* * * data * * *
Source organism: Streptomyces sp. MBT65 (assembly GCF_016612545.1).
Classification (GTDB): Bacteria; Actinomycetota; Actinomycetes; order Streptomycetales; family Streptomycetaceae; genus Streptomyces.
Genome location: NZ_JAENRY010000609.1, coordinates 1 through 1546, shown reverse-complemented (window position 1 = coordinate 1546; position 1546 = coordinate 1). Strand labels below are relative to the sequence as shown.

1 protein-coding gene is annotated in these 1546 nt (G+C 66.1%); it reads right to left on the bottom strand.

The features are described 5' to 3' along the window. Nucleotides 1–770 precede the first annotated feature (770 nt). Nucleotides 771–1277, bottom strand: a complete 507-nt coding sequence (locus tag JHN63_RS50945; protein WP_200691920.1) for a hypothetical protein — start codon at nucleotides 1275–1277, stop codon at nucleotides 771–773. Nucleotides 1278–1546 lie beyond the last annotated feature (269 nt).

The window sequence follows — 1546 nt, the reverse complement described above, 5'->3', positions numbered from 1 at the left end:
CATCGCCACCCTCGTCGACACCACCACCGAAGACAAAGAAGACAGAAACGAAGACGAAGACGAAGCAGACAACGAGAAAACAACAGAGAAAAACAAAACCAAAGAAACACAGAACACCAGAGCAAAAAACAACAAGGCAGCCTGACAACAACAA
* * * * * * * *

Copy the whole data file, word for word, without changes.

Source organism: Streptomyces sp. MBT65 (assembly GCF_016612545.1).
Classification (GTDB): Bacteria; Actinomycetota; Actinomycetes; order Streptomycetales; family Streptomycetaceae; genus Streptomyces.
Genome location: NZ_JAENRY010000609.1, coordinates 1 through 1546, shown reverse-complemented (window position 1 = coordinate 1546; position 1546 = coordinate 1). Strand labels below are relative to the sequence as shown.

1 protein-coding gene is annotated in these 1546 nt (G+C 66.1%); it reads right to left on the bottom strand.

The features are described 5' to 3' along the window. Nucleotides 1–770 precede the first annotated feature (770 nt). Nucleotides 771–1277, bottom strand: a complete 507-nt coding sequence (locus tag JHN63_RS50945; protein WP_200691920.1) for a hypothetical protein — start codon at nucleotides 1275–1277, stop codon at nucleotides 771–773. Nucleotides 1278–1546 lie beyond the last annotated feature (269 nt).

The window sequence follows — 1546 nt, the reverse complement described above, 5'->3', positions numbered from 1 at the left end:
CATCGCCACCCTCGTCGACACCACCACCGAAGACAAAGAAGACAGAAACGAAGACGAAGACGAAGCAGACAACGAGAAAACAACAGAGAAAAACAAAACCAAAGAAACACAGAACACCAGAGCAAAAAACAACAAGGCAGCCTGACAACAACAA